ESG reporting is becoming more important, and the underground construction industry must do the work that will ensure that the underground is fully considered in decisions regarding future investments in existing infrastructure or new projects.

Contracting and Finance for Infrastructure

What does ESG Imply for underground resources and infrastructure financing?  The role of infrastructure as a catalyst for sustainable growth and as an enabler of the energy transition is increasingly clear.  But the global infrastructure financing gap – the difference between infrastructure needs and investment – is anticipated to reach US$15 trillion by 2040. This gap cannot be reconciled by public funding alone.

The World Economic Forum (WEF) has produced a white paper (WEF, 2024) acknowledging this, and that public-private partnerships (PPPs) are needed to address project challenges that no one party can tackle alone.  This includes developing new financing and insurance mechanisms to de-risk resilience, and setting up the PPP organization to promote collaborations.

An interesting McKinsey web article (McKinsey, 2024) notes that: “Rapid technology advances, growing stakeholder complexities, and evolving societal and environmental issues are just some of the factors reshaping the infrastructure industry. With traditional approaches now outdated, infrastructure CEOs have to adapt—and fast. What made infrastructure CEOs successful in the past will no longer suffice: communication skills outweigh construction skills, public credibility is more important than ever, and ambition must be balanced with strategy.”  They also note the increased scrutiny of the public and media, and that the increased flow of private capital has led to bigger and more complicated projects that can only be accomplished by joint ventures (JVs) and other contracting mechanisms.

Once the likely immediate and future benefits, and any risks associated with their delivery, have been established, alternative business models can be considered. Governments have long been the traditional drivers of social and economic development in our communities — particularly through infrastructure and construction - but ESG is now driving innovation and environmental sustainability in infrastructure system design, construction and operation. Private sector infrastructure players (including private finance) are also connecting into this movement — and alternative contracting methods like Build-Operate-Transfer (BOT), Alliancing and PPPs are becoming the norms.  These approaches encourage longer-term thinking at the outset of projects — helping to build stronger business cases and strategies — all linked to the desired ESG impacts a project can have on its communities.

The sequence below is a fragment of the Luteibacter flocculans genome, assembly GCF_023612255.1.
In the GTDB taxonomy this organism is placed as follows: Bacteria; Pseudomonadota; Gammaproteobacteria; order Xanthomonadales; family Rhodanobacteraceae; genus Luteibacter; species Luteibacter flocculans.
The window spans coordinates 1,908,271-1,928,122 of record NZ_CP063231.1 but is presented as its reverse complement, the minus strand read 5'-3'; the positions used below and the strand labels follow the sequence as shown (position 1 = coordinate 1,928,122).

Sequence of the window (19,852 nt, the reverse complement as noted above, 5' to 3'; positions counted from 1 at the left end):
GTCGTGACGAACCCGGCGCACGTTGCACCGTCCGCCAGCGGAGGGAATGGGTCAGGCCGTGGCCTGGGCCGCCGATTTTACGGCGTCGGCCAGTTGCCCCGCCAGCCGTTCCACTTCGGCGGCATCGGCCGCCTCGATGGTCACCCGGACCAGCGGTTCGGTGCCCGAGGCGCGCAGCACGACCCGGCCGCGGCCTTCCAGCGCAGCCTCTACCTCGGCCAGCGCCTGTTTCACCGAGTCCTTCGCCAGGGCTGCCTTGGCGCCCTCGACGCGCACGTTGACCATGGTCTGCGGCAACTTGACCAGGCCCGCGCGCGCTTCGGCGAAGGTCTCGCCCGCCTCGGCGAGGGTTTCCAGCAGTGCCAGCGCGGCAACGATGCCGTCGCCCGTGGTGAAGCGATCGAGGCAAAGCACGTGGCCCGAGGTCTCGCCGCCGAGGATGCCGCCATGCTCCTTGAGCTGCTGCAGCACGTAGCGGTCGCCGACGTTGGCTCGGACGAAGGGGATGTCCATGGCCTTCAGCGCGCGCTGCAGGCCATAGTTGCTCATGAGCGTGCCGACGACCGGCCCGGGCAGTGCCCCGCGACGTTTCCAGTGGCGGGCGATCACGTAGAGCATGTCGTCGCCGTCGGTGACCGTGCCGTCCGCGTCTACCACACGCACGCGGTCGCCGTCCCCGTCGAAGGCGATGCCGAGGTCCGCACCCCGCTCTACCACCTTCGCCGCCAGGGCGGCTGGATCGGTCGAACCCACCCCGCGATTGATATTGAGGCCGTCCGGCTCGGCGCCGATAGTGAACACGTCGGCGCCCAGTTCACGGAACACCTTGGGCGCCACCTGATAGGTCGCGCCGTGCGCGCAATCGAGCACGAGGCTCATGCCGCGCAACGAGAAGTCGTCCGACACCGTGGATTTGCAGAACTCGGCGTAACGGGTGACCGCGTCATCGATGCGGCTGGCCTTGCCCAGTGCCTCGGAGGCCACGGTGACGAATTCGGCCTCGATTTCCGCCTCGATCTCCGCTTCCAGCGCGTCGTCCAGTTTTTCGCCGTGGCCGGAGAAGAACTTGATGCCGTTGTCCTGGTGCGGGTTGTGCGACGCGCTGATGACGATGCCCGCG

Concluding thoughts

The future will bring great innovation in the way infrastructure and its associated land uses are planned, the objective being to deliver social, equity and economic impacts through innovative construction and sustainable and just land use.  The underground construction industry needs to equip decisions makers with the tools needed to value the costs and benefits associated with existing and new buried infrastructure that properly takes account of financial resources, carbon resources and social value across longer time scales and over as wide as possible system boundaries.

While the construction and maintenance of buried urban infrastructure is associated with significant carbon emissions there is also the potential to use that infrastructure to help reduce carbon emissions in other sectors as long as we take a broad enough and long enough view of the both the costs and the benefits and we fully account for social value outside of any individual projects.  The more value we take from infrastructure, the more important the system resilience becomes, and developing the methods needed to value that resilience and balance carbon costs and benefits will be only more important in the future.



Cui, X. et al.  2022.  “Construction and optimization of ecological security patterns based on social equity perspective: A case study in Wuhan, China.”  Ecological Indicators. 136.

European Commission.  2023.  “How the EU delivers on a social Europe that is fair, inclusive and full of opportunity.”  retrieved February 16, 2024.

McKinsey.  2024. “The Changing Role of the infrastructure CEO.” retrieved February 16, 2024.

Paraskevopoulou, C., A. Cornaro, H. Admiraal and A. Paraskevopoulou.  2019.  “Underground space and urban sustainability:  An integrated approach to the city of the future.”  Proceedings of the International Conference on Changing Cities IV: Spatial, Design, Landscape & Socio-economic Dimensions. ISBN 978-960-99226-9-2

Raworth, K. 2017 Doughnut Economics: Seven Ways to Think Like a 21st-Century Economist. Chelsea Green Publishing. 320 p.

Rodenbiker, J.  2022.  “Social justice in China’s cities:  Urban-rural restructuring and justice-oriented planning.”  Transactions in Planning and Urban Research 2022, Vol. 1(1–2) 184 –198.  DOI: 10.1177/27541223221111799  

United Nations. 2015.  Transforming our world: the 2030 Agenda for Sustainable Development. 

United Nations. 2023.  “The Sustainable Development Goals Report:  Special Edition - Towards a Rescue Plan for People and Planet.”